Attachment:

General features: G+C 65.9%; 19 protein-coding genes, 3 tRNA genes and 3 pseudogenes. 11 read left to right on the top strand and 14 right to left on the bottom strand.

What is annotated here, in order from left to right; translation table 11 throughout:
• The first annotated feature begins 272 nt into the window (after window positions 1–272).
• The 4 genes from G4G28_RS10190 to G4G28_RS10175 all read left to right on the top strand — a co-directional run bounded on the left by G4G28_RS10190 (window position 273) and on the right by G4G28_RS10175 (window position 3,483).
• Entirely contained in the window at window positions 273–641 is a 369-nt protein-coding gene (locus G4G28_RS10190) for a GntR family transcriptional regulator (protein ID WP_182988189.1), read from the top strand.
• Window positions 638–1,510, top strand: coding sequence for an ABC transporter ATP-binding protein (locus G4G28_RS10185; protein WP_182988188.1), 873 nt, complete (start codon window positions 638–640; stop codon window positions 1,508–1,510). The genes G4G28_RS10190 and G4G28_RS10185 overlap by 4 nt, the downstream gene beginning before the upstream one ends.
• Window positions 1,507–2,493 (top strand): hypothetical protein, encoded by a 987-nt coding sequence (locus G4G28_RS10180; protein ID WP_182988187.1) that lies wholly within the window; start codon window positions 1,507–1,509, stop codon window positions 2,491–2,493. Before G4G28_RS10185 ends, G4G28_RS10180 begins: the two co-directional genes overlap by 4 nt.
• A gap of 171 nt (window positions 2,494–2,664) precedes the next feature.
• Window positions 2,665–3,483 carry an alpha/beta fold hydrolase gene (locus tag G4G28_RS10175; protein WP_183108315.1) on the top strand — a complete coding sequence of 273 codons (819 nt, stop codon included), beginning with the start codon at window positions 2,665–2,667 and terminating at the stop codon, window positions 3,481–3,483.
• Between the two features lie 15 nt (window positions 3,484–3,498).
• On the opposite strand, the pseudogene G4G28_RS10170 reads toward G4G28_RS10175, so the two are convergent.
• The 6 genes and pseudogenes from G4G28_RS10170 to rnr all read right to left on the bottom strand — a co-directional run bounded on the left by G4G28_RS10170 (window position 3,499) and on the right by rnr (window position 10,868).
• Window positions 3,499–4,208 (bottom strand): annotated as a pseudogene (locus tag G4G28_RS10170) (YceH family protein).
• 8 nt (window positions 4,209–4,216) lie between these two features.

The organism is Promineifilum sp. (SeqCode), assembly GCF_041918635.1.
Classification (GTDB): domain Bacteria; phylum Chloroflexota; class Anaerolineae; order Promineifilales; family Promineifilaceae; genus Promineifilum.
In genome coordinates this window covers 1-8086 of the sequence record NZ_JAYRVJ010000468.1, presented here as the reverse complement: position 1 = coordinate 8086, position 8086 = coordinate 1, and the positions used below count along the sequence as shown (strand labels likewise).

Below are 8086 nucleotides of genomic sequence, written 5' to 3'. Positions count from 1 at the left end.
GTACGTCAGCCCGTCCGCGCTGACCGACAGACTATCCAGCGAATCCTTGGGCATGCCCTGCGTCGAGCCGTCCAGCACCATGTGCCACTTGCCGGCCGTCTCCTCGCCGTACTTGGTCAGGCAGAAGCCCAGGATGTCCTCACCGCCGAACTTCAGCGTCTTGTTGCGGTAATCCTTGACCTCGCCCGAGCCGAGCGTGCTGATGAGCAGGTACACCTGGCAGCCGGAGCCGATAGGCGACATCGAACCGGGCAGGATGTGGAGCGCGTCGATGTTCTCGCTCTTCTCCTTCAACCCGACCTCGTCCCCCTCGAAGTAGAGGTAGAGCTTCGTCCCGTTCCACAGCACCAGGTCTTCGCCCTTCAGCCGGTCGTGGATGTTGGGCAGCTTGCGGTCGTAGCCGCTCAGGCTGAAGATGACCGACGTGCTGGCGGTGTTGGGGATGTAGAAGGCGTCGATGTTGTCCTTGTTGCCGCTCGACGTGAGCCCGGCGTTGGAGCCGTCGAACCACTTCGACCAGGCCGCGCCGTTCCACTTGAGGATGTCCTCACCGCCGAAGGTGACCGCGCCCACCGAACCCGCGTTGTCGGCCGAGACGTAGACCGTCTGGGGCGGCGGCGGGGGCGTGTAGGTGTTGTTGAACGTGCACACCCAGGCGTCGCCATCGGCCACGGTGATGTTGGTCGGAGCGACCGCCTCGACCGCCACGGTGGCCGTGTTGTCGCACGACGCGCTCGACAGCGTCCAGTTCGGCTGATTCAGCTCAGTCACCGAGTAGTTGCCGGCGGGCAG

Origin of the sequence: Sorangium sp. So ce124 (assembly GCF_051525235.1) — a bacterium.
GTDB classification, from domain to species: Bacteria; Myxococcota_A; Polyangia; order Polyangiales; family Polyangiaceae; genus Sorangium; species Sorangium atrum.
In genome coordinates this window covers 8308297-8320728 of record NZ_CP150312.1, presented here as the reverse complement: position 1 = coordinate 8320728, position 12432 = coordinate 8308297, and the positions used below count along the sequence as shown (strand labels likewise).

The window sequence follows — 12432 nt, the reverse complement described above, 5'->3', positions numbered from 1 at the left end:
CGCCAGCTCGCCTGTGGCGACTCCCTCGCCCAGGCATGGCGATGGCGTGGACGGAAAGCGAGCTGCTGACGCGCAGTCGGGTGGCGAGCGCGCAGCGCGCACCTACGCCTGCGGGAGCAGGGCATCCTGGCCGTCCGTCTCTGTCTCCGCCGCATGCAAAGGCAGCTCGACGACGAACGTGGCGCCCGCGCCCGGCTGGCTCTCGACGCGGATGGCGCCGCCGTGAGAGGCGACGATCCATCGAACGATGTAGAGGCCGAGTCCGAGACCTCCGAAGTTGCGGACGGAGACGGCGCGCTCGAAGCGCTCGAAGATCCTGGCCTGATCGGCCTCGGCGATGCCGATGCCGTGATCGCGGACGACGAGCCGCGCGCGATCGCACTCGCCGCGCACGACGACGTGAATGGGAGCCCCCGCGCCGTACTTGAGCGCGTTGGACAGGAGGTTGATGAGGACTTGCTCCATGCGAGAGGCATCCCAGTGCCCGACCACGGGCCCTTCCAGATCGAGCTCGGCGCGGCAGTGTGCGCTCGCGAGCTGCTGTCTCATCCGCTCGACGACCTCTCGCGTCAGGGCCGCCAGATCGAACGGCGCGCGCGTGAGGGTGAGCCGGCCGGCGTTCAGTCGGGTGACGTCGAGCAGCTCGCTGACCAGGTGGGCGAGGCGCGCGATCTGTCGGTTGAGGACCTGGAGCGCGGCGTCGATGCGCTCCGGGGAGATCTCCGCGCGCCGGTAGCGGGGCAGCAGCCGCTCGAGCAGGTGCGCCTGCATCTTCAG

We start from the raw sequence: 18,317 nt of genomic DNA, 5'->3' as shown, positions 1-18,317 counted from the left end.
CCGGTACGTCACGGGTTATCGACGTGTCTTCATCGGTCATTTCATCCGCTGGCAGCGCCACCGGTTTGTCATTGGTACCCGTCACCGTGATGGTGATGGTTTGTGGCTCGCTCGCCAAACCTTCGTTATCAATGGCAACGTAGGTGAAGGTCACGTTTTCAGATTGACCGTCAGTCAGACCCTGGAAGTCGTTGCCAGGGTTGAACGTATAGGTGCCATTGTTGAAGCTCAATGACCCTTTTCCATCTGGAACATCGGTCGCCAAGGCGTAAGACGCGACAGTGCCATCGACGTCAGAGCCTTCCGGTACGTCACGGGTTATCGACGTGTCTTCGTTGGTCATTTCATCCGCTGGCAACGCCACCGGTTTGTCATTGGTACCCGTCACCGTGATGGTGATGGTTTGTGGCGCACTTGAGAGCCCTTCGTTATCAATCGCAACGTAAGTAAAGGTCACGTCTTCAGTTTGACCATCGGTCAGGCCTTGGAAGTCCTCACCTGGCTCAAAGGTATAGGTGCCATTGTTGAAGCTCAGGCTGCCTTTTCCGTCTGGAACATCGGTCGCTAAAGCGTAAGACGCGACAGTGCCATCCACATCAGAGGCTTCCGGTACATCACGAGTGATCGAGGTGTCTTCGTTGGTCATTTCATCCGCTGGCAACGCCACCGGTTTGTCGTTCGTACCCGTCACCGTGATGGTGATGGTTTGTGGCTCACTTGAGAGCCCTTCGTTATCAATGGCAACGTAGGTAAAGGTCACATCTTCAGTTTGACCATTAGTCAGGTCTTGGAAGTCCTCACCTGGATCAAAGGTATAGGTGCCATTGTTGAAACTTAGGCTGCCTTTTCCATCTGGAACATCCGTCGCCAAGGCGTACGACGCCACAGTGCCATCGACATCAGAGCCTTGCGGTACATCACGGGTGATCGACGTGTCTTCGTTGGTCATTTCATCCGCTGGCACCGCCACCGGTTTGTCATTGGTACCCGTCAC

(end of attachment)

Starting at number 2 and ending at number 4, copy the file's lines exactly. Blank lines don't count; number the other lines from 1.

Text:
What is annotated here, in order from left to right; translation table 11 throughout:
• The first annotated feature begins 272 nt into the window (after window positions 1–272).
• The 4 genes from G4G28_RS10190 to G4G28_RS10175 all read left to right on the top strand — a co-directional run bounded on the left by G4G28_RS10190 (window position 273) and on the right by G4G28_RS10175 (window position 3,483).